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Is Google being knocked out of iOS 6 the long-expected moment of Apple going "thermonuclear" on Google? No. In fact, Google's not kicked out in many ways that remain important. My story below explains more, how Apple's practicing more of a containment strategy and pondering if we might see a "Siri" search engine on the web eventually.
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David Moore's profile photoMichael Goasdoue's profile photoRay Cromwell's profile photoJoe Tierney's profile photo
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Ive also said on numerous occasions that getting apps kicked out of iOS by default could actually be good for Google and users as it then allows Google to work on "proper" versions much closer to their Android equivalents.

I also said after the WWDC keynote that the new search offered by Siri should also be available by text based search - so we're on similar lines here.

Just as the new Maps app is fed by multiple partners so could a Siri search engine be.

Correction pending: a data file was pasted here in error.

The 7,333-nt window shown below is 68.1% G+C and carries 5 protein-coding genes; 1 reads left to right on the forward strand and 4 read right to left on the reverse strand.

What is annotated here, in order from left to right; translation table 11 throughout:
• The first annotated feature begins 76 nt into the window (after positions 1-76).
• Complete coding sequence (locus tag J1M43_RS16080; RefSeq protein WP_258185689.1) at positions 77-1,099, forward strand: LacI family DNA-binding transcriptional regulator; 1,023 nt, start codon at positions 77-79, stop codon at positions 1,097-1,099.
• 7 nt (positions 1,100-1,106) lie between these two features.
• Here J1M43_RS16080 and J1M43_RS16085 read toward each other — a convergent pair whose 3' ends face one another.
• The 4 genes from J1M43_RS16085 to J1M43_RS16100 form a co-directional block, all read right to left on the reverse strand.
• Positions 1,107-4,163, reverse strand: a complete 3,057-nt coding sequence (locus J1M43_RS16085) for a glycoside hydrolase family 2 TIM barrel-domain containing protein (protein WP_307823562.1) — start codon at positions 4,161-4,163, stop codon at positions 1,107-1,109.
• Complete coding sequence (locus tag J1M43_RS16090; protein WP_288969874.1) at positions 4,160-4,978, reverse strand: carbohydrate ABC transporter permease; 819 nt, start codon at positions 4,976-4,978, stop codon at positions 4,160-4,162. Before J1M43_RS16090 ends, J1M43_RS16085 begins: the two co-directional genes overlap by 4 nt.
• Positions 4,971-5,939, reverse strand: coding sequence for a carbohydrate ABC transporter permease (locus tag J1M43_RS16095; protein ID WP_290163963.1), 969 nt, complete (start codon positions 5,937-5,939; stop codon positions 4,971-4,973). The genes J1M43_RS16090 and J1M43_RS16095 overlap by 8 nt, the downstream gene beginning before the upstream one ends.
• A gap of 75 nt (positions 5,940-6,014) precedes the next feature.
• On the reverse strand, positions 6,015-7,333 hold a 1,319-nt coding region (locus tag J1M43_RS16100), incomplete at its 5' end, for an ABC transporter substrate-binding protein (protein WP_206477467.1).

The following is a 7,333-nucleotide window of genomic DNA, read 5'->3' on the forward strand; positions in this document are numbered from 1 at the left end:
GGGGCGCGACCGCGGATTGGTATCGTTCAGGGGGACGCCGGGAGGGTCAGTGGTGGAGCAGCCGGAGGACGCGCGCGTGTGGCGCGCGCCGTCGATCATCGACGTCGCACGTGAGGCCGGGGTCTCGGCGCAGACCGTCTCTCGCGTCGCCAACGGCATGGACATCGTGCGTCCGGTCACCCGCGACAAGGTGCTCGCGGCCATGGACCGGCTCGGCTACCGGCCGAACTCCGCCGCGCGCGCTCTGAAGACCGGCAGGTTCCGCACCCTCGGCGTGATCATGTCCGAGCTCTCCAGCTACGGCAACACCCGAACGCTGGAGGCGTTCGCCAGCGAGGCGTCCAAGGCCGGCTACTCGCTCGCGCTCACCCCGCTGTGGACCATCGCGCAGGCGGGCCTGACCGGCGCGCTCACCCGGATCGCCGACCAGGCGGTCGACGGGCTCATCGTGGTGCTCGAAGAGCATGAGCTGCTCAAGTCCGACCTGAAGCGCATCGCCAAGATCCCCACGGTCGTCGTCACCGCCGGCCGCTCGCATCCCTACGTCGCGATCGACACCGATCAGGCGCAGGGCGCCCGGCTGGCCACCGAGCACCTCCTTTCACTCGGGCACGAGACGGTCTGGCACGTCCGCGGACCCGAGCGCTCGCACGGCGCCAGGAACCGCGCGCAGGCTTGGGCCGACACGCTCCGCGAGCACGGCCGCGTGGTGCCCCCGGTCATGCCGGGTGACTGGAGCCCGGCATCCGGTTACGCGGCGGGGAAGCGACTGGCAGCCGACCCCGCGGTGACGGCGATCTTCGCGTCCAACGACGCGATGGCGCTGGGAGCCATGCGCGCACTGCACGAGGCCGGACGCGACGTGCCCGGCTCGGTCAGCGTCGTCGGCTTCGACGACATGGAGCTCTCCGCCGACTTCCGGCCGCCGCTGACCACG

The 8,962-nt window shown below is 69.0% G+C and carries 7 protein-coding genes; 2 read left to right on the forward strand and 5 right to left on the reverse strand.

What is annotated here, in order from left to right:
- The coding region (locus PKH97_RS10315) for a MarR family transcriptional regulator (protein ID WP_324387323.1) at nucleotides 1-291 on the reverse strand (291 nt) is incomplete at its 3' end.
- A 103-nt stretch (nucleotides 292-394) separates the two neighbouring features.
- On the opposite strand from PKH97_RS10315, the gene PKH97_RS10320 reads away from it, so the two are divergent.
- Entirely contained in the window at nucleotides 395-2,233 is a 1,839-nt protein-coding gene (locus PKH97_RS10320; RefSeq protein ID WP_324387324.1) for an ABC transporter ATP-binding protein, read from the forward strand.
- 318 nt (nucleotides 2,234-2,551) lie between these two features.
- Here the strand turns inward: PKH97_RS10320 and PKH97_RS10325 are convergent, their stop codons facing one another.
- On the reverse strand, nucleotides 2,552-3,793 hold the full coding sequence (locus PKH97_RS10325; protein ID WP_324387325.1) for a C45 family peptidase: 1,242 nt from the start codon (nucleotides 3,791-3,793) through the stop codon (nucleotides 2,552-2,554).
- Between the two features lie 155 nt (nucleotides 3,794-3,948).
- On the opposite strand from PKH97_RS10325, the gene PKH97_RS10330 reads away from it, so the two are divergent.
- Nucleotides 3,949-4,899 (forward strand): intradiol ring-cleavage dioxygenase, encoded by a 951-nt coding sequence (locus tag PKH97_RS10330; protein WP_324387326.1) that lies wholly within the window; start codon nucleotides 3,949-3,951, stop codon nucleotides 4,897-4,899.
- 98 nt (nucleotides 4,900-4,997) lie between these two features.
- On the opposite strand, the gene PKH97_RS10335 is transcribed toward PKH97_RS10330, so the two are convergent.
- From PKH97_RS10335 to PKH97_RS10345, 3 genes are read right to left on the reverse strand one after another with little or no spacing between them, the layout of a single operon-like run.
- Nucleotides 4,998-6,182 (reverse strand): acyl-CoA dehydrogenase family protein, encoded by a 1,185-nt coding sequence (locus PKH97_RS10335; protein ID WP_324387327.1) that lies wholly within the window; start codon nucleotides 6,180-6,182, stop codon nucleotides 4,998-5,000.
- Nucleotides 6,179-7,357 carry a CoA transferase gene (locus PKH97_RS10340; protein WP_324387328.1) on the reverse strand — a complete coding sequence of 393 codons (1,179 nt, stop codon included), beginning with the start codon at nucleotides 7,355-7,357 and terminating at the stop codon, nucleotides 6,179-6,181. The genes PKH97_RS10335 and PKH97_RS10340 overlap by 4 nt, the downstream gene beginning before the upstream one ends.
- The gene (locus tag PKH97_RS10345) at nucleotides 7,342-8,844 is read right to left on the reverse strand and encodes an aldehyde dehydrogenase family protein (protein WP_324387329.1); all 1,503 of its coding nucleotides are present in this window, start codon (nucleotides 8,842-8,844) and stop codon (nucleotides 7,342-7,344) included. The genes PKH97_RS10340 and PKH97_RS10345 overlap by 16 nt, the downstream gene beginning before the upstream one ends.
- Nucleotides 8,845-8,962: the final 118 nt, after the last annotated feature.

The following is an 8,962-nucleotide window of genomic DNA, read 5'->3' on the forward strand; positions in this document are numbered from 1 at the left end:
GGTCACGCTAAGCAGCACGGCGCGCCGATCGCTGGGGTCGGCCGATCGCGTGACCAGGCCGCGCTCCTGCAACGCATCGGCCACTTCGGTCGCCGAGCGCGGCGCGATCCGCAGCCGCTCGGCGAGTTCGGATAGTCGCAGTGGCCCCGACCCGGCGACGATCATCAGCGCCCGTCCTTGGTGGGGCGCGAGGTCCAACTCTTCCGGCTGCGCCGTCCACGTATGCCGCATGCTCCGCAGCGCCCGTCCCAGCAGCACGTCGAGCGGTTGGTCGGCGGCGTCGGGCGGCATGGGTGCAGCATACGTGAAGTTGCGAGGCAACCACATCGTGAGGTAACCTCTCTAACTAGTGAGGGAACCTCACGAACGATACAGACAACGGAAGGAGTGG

Interesting analysis--and a lot more insightful than the other articles that I've seen on this topic.
Tim Box
 
Really good article! +1
 
Great post. Thank you!

I think the biggest loser with the move away from Google Maps is the iOS 6 user. Apple has kept Google Maps most useful features/updates from users for a long time now so many don't know what they're missing.

You mention search is not Apple's core competency, I think the same holds true for mapping. Mapping is at the core of Google's mission - organization, make relevant and useful. Mapping is a challenge that has always been at the heart of human civilization - the type of challenge Google loves working to "solve". Google Maps and Nav are going to be the best consumer options for a while still - obviously Apple might never catch up. 

No question iOS is a tremendous platform. No question Android is a tremendous platform. Is it more beneficially for Google to double down on Maps/Nav for Android or to have a team build/support a Map App for iOS? It's hard to know how many iOS users would move away from the default in favor of an app that may not be as integrated with the rest of device - would it be enough to be worth it for the folks at the Googleplex?